With no enemy scouts detected in months, the Raintail base should have been sleepy hinterland outpost. They held the line only against the surrounding forest. Implacable black trunks and snow-heavy branches stared back at those set to watch from the thick gunmetal walls.
Bell volunteered for the graveyard watch. She still wasn’t sleeping and had grown tired of the pinched worried expression around the mess tables and the evening fires. The assignment would explain the dark circles and restless exhaustion better than she could. Curt saw right through it and still gave her the shadowed looks, but her brother’s concern was unavoidable. At least now she could spend her sleepless hours doing something, even if it was staring at the dark trees knowing too much of what was out there.
She shook her head for at least the fifth time as this night’s partner, Jaxson, offered her yet another cigarette. Bell liked the smell, it reminded her of field camps, cheap whiskey around fires, and leave. But tobacco slowed the lungs and twitched the fingers. Scouts like Bell traded in unrufflable speed.
Their watch stretched into early hours. The new moon offered no shadows, nothing to jump at when the wind rumple the treeline. They were surrounded by black. Jaxson snored, his back to the parapet, head draped over his chest.
Bell stretched, fiddled with the broken loop of her holster, tested if she could catch peanuts with her mouth (she could) and walked en pointe, filling time while keeping the inky wild in sight. While balancing one of Jaxson’s cigarettes on an index finger, movement in the black caught her eye.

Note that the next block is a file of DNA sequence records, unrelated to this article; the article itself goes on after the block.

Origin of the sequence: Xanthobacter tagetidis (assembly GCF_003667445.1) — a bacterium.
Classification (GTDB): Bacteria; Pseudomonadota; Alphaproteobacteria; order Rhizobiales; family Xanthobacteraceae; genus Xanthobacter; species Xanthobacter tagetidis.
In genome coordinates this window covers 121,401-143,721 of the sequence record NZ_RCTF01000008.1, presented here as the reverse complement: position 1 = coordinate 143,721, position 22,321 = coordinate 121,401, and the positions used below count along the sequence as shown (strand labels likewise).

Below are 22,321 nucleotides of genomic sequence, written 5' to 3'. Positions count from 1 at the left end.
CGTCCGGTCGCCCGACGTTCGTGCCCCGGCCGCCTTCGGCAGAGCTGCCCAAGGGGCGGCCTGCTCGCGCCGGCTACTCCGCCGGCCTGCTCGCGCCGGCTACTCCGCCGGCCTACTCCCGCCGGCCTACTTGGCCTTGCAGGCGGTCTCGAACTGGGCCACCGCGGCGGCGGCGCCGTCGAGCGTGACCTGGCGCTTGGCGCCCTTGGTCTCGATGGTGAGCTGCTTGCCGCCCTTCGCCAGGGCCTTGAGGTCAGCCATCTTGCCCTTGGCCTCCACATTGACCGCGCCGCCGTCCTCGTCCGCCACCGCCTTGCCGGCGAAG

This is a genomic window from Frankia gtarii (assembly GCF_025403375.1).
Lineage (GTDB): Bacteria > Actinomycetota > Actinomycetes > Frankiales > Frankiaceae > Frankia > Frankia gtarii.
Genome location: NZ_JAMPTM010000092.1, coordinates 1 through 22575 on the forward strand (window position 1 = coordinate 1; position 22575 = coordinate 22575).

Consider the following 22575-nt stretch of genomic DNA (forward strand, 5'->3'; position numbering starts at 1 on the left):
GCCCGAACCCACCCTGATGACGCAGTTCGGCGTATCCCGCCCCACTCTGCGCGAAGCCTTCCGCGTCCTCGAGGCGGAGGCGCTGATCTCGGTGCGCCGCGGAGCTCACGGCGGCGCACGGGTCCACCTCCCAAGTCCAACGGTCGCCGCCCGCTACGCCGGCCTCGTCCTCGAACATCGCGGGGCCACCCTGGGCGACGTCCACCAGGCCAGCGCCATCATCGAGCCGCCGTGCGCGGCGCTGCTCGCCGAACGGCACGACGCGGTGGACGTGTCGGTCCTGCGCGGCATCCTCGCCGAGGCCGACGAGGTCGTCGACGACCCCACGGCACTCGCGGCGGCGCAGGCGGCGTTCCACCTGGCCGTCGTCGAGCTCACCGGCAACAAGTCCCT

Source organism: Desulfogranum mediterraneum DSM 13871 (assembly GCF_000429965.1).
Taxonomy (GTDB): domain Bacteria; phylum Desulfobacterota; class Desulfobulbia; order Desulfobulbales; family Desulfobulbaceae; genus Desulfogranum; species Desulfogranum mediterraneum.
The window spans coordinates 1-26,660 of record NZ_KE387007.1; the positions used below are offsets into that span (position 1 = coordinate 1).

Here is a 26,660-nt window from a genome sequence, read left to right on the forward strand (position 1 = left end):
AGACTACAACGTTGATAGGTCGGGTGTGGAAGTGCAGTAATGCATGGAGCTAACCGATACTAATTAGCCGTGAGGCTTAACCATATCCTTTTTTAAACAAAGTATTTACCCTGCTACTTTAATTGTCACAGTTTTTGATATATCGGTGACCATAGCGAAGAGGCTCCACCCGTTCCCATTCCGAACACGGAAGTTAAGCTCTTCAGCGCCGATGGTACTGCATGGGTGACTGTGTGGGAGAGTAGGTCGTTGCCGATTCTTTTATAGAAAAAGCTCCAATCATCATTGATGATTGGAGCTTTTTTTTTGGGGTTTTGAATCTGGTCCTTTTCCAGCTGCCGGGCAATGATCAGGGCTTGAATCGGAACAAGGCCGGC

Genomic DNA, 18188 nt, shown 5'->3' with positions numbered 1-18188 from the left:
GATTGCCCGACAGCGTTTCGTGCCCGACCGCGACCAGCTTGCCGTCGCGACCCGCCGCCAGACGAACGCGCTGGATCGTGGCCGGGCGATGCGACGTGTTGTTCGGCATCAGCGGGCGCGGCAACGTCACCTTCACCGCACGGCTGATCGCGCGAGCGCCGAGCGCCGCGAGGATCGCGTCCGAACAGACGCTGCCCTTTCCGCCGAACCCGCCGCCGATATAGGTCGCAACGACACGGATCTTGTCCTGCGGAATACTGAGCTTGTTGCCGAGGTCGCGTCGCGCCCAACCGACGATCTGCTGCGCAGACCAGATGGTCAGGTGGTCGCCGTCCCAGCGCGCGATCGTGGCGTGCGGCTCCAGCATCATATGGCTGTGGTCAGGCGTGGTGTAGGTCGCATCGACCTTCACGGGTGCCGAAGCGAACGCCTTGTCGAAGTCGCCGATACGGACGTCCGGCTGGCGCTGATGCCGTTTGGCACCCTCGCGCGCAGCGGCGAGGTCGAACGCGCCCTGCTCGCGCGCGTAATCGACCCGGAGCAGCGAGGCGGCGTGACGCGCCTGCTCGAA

At first, the trees were just trees, and the late winter ground the usual patchwork of snow and rock. But Bell recognized the impossible antlers separate from the trees and rise in silhouette. Muscle moved beneath the roan coat as it picked a way fluidly down the ridge towards her and the wall. The stag-thing approached the gate with an easy canter. Predatory grace rippled across its back and down a plumed tail. A rabbit’s heart drummed in Bell’s chest as she grabbed her rifle and moved to the parapet.
Now barely beneath Bell, as the chimera was massive beyond known species, the thing lifted its lupine nose into the air and sniffed. It pawed the ground like a warhorse, claws digging deep furrows into the mud. There was something less than comforting knowing the only thing between her and a thirteen thousand pound animal was a mechanical door. Bell stared at it, the night air hurting her too-open eyes.
How many people would die if it decided to test its weight against the walls? How many other people would get court-martialed for bringing it here? The moment stretched, just her, the chimera, and impending prison cells. Bell decided what to do when Jaxson shifted and stirred in his sleep.
She landed toes, then heels in the snowy mud next to the wall with a soft exhale. No one but the chimera noticed. It whirled and huffed deep in its throat, pointed ears forward and reflective eyes vibrating on Bell’s crouched form.
Bell didn’t run, she’d feel claws in her back, its fangs around her neck. She didn’t bring up her gun, even at this range, ammunition wouldn’t pierce the things coat. She met its eyes while her heart’s beat made it impossible to swallow, and she took a step. The thing lowered its head, eyes glittering and locked on her. Bell took another even silent step towards the ridge. Slowly it followed, shoulders pitching back and forth as it stalked her, intent.
Bell did not let her gaze slip. She did not let her footsteps stutter or scrape on the harsh rock and ice. She did not think about what she would do when she got to the dark treeline. Bell led it away from the wall, away from Raintail, back up the slope until they disappeared into the black trunks.